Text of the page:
Economist Victor Lavy has weighed in. If you like numbers (only if you like numbers), he's written an intriguing 42-page paper. Hat tip to doctoral student Sarah C for the link. Lavy writes:
This paper measures empirically the relationship between classroom teaching practices and student achievements. Based on primary and middle-school data from Israel, I find very strong evidence that two important elements of teaching practices cause student achievements to improve.
1. In particular, classroom teaching that emphasizes the instillment of knowledge and comprehension, often termed a traditional-style teaching, has a very strong and positive effect on test scores, particularly among girls and pupils of low socioeconomic background.
2. Second, the use of classroom techniques that endow pupils with analytical and critical skills ("modern" teaching) has a very large positive payoff, evidenced in improvement of test scores across subgroups differentiated by gender and socioeconomic background.
However, the effect of each of these two teaching-practices are different at different treatment intensity, the first has its highest effect at low to medium levels of treatment, while the second has its largest impact at high levels of treatment. I also find that transparency, fairness, and proper feedback in teachers' conduct with their students improve academic performance, especially among boys.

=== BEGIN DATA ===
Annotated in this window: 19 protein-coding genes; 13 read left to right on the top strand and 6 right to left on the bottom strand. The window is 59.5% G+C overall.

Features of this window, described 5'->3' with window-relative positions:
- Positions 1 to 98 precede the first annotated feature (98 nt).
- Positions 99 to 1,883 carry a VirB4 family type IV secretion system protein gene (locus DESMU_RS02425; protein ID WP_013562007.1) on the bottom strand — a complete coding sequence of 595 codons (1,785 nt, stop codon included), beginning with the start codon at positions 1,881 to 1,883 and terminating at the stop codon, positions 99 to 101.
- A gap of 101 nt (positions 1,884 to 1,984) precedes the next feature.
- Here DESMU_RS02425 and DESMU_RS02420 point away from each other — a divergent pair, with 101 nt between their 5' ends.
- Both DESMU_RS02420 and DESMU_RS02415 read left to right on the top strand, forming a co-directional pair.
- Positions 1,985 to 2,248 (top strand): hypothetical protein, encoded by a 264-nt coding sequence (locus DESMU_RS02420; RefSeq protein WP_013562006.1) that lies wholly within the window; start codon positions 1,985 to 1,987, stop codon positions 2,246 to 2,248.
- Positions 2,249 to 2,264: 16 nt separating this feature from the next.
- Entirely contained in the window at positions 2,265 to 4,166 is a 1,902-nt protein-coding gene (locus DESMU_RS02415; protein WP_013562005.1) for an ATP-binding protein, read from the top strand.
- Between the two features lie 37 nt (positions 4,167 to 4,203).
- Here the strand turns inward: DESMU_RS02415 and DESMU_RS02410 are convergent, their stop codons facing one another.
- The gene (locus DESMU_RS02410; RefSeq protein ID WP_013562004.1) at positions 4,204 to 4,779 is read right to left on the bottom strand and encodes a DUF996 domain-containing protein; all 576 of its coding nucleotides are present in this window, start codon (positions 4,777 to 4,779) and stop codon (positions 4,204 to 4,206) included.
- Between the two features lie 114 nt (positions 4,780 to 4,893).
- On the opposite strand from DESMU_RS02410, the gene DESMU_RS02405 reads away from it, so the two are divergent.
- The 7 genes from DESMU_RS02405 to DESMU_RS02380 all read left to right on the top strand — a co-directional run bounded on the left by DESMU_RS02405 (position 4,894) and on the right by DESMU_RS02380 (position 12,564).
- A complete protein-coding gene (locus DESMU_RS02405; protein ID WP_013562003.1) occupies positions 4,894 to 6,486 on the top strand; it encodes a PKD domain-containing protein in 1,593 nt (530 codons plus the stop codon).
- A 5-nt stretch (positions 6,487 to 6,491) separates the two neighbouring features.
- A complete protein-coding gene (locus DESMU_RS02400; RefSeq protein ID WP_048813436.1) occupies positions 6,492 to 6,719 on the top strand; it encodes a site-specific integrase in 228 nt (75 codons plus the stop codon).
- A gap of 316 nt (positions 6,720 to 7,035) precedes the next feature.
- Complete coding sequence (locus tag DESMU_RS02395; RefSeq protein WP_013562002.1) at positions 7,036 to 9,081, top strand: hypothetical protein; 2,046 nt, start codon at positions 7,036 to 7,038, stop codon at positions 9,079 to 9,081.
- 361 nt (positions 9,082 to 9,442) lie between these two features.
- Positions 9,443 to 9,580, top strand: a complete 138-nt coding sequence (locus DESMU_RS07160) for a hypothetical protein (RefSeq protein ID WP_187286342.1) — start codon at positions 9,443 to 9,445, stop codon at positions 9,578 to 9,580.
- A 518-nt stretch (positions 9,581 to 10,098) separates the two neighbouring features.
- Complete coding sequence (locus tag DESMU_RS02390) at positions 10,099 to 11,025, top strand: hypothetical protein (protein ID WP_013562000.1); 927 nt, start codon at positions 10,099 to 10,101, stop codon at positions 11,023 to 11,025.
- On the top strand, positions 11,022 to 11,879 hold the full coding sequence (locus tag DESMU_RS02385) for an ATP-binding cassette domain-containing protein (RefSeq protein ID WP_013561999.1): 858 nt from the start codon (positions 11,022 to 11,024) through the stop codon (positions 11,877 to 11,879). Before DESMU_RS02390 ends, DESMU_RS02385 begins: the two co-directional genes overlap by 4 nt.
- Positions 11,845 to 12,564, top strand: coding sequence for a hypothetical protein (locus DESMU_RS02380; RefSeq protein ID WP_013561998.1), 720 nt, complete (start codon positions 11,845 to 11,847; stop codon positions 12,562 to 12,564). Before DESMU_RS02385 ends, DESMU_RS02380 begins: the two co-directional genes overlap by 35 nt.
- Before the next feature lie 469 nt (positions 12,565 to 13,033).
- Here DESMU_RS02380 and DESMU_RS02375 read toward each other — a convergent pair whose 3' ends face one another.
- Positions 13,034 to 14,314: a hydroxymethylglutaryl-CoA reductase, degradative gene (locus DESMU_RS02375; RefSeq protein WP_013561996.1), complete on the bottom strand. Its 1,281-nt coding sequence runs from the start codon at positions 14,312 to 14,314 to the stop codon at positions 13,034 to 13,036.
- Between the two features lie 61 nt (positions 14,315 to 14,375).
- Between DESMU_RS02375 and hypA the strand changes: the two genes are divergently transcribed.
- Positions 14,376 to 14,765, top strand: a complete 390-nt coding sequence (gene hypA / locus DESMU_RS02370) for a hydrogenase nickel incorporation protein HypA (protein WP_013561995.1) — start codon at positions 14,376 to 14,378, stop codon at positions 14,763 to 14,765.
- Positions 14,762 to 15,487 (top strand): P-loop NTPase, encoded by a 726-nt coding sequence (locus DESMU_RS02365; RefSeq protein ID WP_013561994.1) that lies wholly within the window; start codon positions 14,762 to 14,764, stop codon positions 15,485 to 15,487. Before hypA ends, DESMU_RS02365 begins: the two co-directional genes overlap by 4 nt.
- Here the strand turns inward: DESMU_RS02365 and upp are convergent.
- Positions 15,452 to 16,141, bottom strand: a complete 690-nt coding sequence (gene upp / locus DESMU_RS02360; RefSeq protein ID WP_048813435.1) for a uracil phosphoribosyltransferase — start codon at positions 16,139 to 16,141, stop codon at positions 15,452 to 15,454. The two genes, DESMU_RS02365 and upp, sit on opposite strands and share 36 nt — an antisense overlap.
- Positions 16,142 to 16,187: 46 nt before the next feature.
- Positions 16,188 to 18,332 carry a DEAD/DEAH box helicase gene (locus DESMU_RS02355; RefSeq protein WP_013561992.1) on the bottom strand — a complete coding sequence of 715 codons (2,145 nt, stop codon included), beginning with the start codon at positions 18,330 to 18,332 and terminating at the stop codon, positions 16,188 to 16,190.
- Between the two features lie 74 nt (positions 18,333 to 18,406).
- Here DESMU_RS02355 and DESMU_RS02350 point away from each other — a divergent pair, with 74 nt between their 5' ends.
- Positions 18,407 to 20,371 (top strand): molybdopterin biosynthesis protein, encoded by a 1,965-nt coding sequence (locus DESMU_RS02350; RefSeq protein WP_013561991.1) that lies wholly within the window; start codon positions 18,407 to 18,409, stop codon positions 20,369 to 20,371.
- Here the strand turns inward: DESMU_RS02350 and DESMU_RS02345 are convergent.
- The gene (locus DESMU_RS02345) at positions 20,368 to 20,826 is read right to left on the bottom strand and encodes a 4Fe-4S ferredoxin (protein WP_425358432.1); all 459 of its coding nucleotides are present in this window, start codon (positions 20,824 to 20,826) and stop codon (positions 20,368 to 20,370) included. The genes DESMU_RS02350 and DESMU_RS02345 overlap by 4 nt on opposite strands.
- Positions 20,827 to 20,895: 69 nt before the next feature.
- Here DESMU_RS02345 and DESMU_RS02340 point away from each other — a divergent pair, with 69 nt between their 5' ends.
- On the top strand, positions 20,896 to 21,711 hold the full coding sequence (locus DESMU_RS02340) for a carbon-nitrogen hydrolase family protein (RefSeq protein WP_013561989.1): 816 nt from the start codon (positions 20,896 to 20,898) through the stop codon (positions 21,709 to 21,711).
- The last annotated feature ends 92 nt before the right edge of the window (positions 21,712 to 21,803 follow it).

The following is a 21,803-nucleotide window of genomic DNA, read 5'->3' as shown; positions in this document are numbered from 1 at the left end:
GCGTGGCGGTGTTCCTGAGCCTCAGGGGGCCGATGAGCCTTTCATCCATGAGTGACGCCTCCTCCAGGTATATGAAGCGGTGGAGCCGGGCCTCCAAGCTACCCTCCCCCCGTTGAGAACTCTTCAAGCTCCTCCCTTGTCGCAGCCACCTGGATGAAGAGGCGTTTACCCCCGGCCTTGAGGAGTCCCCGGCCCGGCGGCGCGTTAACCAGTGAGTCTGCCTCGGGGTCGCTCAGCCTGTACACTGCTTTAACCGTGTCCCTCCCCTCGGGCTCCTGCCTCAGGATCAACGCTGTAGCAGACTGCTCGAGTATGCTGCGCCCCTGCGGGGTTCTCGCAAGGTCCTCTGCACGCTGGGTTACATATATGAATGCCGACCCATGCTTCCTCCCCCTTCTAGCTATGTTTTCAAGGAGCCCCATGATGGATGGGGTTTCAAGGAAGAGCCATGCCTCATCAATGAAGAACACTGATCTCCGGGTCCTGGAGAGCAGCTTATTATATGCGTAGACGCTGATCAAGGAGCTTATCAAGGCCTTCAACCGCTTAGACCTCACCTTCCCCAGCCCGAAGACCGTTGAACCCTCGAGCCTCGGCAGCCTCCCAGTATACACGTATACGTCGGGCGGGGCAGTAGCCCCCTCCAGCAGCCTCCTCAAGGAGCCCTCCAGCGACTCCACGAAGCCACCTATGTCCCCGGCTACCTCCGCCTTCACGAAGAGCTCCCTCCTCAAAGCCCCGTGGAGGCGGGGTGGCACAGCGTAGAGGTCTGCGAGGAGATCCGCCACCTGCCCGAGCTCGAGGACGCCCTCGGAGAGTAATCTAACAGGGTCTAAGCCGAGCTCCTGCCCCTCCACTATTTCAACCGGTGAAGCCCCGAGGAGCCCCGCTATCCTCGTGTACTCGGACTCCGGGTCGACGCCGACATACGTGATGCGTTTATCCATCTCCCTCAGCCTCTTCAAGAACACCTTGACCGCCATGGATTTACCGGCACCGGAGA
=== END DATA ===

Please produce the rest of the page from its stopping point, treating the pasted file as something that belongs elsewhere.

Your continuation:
However, I find no evidence of an effect of a second element of modern teaching, instilment of the capacity for individual study. Apart from identifying "what works" in the classroom, these findings yield two insights for the debate about the merit of a "traditional" versus "modern" approaches to teaching, which are often discussed as rival classroom pedagogical approaches. First, one approach does not necessarily crowd out the other; both may coexist in the classroom production function of knowledge. Second, it is best to target the two teaching practices differentially to students of different genders and abilities.
The effect of the effective teaching practices estimated is very large, especially in comparison with that of other potential interventions such as reducing class size or increasing school hours of instruction.
P.S. My brother lives in Israel, and to best of his knowledge, few Israeli teachers look like Maimonides, pictured above. Also, he wasn't so much an Israeli teacher, operating more in Egypt. Basically photo has no relation to topic.